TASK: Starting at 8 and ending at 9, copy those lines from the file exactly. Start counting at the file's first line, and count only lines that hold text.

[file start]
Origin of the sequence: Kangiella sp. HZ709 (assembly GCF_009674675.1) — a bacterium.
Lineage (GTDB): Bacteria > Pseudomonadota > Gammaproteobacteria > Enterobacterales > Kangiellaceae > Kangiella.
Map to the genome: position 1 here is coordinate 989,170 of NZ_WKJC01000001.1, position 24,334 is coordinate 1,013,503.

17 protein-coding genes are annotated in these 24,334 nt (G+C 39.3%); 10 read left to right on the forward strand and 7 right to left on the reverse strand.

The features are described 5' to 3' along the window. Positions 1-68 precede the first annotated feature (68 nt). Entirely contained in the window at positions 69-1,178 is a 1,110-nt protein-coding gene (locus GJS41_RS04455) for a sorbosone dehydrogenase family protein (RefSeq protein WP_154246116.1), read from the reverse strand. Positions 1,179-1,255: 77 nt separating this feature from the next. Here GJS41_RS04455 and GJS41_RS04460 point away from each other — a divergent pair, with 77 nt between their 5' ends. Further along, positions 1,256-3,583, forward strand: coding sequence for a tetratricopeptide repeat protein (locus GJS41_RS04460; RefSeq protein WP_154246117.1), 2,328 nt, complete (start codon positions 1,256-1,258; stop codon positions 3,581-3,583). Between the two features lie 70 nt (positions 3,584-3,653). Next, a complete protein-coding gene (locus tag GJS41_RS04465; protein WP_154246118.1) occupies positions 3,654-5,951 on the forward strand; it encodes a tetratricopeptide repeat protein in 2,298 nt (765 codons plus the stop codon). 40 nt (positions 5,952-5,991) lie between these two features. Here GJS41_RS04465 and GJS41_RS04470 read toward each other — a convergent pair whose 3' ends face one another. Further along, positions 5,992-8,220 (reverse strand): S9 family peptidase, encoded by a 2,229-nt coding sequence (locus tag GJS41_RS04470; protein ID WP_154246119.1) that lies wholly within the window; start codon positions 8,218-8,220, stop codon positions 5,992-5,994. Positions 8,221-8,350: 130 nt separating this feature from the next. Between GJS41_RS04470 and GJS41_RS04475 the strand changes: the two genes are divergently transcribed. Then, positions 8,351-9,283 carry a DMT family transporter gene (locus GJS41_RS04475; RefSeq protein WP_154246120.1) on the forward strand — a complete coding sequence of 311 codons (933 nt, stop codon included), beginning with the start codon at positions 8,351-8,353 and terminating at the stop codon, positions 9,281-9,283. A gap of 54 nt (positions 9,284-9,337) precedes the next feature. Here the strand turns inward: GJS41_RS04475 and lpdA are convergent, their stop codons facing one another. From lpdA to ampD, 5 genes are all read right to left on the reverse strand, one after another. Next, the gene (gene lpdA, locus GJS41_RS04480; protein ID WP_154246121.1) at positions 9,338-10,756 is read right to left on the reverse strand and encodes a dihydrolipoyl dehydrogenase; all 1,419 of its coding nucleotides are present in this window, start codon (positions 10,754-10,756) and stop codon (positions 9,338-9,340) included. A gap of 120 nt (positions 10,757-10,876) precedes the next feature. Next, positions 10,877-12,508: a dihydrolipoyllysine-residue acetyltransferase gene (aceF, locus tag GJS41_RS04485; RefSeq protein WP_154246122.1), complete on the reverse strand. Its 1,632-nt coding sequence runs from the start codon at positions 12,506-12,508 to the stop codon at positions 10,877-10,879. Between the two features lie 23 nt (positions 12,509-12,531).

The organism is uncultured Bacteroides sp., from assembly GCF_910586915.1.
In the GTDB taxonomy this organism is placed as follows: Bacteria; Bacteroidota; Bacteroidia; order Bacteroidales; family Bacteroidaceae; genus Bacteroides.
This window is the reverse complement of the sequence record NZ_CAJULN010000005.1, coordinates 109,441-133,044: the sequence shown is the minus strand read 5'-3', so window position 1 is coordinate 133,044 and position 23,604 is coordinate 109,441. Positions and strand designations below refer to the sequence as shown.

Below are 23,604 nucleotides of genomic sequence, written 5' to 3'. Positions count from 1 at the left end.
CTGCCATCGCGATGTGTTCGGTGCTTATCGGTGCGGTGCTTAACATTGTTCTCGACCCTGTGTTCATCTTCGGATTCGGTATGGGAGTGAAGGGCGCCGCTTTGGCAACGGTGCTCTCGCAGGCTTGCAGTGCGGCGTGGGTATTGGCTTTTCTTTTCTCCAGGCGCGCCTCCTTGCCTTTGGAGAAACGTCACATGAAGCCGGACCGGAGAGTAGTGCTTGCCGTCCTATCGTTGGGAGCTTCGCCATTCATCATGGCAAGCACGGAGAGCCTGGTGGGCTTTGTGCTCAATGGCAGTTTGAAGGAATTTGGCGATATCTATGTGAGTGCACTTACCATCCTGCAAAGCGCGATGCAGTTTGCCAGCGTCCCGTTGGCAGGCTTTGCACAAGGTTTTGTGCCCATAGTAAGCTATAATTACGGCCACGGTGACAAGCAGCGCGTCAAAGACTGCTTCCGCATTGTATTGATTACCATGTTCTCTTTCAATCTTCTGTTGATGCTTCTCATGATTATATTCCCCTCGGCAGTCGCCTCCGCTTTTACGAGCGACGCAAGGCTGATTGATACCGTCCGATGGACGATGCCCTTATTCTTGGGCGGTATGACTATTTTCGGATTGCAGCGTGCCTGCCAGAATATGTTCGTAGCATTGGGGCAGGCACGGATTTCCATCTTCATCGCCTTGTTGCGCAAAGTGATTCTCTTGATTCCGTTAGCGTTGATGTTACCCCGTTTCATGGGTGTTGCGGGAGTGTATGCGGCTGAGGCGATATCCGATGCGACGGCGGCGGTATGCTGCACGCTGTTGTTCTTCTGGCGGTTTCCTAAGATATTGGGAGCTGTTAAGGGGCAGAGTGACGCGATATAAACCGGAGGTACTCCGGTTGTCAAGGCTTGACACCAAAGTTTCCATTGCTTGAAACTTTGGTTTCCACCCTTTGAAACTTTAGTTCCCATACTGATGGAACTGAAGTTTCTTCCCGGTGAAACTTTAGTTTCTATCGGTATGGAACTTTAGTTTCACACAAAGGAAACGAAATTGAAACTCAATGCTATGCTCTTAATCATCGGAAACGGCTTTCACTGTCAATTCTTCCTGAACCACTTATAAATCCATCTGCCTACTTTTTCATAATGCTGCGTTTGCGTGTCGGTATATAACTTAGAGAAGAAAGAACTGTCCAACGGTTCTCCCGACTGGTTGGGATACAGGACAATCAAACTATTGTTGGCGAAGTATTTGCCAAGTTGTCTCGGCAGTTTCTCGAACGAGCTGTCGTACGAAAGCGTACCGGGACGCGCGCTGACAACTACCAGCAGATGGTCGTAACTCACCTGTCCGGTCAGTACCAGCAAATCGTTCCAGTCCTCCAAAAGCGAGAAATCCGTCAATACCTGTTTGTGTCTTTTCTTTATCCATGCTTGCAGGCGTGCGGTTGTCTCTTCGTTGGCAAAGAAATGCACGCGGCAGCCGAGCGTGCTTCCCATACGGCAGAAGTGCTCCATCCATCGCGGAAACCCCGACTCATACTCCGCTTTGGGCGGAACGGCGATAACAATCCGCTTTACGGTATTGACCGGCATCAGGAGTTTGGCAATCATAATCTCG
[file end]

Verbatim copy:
This window is the reverse complement of the sequence record NZ_CAJULN010000005.1, coordinates 109,441-133,044: the sequence shown is the minus strand read 5'-3', so window position 1 is coordinate 133,044 and position 23,604 is coordinate 109,441. Positions and strand designations below refer to the sequence as shown.

Below are 23,604 nucleotides of genomic sequence, written 5' to 3'. Positions count from 1 at the left end.